Classic Planet of the Month: Planet Argolis


d04-048-048-01.jpgThe Fourth Doctor: 2290. [The Leisure Hive, C18.1.]


Universe: Normal space.
Galaxy: Milky Way. [probably, as in 2290 there are frequent tourists from Earth.]
System: Orbiting Argolis’s sun.
Human Colony: No. There are many human tourists though.



Argolis [according to the Target novelisation, originally called Xxbrmm,] is the planet of the Argolin. In the year 2290 it is still highly radioactive from a war of forty years ago. This war between the Foamasi and the Argolin, which lasted 20 minutes, ended with around 2000 missiles devastating planet Argolis. [According to the Target novelisation, this war began over a disagreement over conflicting territorial claims to an asteroid, and the “Argolin struck the planet of Foamas” during the war too.]

The Argolin have built the Leisure Hive amongst the ruins, where they now shelter.



The Argolin are the native population of the planet Argolis. Humanoid, with some characteristics of plantlife [note also the Trees of the the episode The End of the World, N1.2], they are yellow and green in appearance, with small berries on the top of their elaborate hair. At the end of their lifespans, the berries drop, signifying their imminent demise. As a result of the war, in 2290 the Argolin are sterile. [It is not made clear how they used to reproduce, but given their plantlife characteristics, perhaps the berries fell to the soil to produce more Argolin – like sycamore trees?]

Soon after the end of the war in 2250, the Argolin invented Tachyonics, and by 2290 the Tachyon Recreation Generator is an important part of their world.

Prior to the war, they had a warrior society led by the Argolin Theron, but after, they dedicated the habitable part of the planet – the Leisure Hive – to promote understanding between different cultures. They also then rely on tourism for their economy, with the Experiential Grid being one of their main tourist attractions, which is powered by the Tachyon Recreation Generator.



The Foamasi [from the planet Foamas according to the Target novelisation] were traditionally the enemy of the Argolin, and were the opposing side in the war that devastated planet Argolis. Humanoid, with characteristics of both reptiles (their scaly green skin) and spiders (their use of webs). The Foamasi language is one of clicks and chirps, although with use their translation device they can converse in other languages. They are able to compress their bulk to fit into suit-disguises to appear human. [These suits are outlawed on Foamas according to the Target novelisation. Note a similar approach to human disguise used by the Slitheen of episodes RTD1.4&5 and RTD1.11.]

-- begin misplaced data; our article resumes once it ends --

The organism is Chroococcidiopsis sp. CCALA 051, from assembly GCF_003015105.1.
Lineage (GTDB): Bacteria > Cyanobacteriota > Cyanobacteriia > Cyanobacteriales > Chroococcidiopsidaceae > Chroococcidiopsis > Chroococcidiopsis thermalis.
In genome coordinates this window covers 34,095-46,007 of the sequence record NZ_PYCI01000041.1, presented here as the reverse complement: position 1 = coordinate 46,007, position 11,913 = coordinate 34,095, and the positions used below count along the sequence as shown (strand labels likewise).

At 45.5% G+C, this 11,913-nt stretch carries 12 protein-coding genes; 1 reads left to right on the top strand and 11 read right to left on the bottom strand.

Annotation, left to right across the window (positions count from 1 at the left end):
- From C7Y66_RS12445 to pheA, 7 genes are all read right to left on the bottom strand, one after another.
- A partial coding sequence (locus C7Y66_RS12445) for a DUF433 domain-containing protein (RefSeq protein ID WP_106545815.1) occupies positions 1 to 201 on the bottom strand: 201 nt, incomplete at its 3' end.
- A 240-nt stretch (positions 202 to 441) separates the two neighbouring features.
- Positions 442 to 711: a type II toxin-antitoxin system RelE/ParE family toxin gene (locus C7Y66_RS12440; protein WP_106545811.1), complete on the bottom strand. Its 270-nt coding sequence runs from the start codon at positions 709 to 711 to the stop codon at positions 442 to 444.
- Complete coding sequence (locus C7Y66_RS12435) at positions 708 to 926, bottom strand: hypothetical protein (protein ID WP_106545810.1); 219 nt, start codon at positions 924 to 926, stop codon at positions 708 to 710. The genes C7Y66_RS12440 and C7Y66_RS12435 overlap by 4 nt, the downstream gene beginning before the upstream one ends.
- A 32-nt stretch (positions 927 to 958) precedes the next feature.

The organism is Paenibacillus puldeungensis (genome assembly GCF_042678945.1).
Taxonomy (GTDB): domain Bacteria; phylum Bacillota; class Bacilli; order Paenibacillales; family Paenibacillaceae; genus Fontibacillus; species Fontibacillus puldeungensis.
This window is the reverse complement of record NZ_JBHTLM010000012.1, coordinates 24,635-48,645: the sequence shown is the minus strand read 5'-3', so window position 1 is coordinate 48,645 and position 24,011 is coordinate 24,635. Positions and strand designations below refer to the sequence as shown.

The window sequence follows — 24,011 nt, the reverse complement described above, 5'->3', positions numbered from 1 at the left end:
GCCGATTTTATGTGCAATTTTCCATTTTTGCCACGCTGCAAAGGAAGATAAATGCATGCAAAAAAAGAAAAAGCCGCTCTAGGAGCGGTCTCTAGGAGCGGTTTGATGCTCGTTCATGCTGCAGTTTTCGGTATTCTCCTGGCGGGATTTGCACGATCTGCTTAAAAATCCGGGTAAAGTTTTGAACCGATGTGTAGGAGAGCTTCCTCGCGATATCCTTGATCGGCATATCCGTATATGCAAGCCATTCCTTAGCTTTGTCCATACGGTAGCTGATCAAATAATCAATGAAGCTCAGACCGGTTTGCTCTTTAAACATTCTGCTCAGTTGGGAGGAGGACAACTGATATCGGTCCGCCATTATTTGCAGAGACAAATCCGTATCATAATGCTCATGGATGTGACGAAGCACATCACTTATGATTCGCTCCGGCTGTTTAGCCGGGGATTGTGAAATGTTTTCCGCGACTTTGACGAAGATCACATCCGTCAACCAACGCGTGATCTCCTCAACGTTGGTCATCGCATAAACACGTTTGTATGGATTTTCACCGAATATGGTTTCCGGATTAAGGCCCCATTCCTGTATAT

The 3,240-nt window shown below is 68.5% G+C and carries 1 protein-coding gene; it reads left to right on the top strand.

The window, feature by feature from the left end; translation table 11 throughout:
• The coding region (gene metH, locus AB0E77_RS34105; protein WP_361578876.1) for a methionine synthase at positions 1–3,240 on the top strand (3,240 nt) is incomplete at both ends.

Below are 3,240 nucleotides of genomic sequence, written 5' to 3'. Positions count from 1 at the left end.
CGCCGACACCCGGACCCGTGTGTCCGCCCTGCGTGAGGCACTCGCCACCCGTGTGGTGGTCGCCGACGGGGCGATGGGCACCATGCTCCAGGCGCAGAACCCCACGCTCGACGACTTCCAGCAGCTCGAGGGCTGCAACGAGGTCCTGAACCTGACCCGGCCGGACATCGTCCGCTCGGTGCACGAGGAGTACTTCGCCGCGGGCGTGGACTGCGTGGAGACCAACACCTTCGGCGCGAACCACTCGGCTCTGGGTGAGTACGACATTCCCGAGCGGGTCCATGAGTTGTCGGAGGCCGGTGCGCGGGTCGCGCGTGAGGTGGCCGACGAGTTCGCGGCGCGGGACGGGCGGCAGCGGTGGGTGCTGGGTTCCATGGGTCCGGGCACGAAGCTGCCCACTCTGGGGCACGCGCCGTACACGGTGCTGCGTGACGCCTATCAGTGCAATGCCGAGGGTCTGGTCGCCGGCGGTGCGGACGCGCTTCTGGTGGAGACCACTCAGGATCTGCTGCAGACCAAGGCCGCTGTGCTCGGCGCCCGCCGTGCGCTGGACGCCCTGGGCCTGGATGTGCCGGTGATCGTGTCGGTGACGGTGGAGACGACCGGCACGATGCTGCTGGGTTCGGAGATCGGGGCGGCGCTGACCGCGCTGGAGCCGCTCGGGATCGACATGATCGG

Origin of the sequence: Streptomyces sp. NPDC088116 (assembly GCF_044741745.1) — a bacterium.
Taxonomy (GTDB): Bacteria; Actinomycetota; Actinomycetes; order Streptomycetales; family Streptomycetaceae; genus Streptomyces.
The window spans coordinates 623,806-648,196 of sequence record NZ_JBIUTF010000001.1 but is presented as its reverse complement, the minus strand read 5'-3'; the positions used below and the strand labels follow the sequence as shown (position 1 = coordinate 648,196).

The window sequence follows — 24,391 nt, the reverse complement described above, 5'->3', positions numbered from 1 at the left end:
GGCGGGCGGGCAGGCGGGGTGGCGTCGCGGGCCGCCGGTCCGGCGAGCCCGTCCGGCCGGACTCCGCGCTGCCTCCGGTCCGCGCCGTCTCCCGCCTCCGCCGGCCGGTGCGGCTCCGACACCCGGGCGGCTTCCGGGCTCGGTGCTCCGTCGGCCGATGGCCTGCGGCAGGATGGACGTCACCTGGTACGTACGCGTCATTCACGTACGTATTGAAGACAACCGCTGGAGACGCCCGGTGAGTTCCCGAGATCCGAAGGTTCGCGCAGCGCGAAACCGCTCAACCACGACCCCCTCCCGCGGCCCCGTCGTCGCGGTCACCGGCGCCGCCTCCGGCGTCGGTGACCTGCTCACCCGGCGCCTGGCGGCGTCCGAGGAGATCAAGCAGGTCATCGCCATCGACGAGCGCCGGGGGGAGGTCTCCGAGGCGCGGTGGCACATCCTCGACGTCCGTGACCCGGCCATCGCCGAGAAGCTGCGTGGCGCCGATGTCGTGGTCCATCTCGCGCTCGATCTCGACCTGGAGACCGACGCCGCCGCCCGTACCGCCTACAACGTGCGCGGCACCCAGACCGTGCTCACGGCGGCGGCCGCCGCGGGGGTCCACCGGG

One Argolin – Pangol – has monstrous plans for his planet. He intends to return to the warrior culture of Theron, using the power of the Generator.



Last month’s Classic Planet of the Month, Skaro, featured the humourous Season 17 story Destiny of the Daleks, C17.1. The planet Argolis is the centrepiece of the first story of Season 18. The intended approach to the programme Doctor Who by the new production team is illustrated here – a leaning towards science rather than humour, and an attempt at high production values.

Altough the science is perhaps not as hard-science-fiction as it might be, the production values for ’80s television are great – which contributes to…

Zog rating:8


The Tachyonic aging of the Doctor by “500 years” in this story can be compared to the aging of the Doctor by Lazlabs technology in episode RTD3.12. Although in that later story, the Tenth Doctor has been aged “100 years”, a length of time the Classic stories suggest would not affect the Doctor’s appearance that much, the Tenth Doctor appears to be aged even more drastically by Lazlabs than Tachyonics – despite the quoted years being much less. Perhaps the Lazlabs process is more traumatic than Tachyonics. (Later, the Doctor is aged again…)

With a radioactive planet devastated by a war seemingly (emphasis on seemingly!) lasting less than a day, this is very similar to the planet Skaro.

The Target novelisation, by the story’s writer David Fisher, elaborates greatly on the planets of the story, as noted above.

Update July 7th, 2007: After transmission of Last of the Time Lords, RTD3.13, with a comparison of LazLabs versus Tachyonics.

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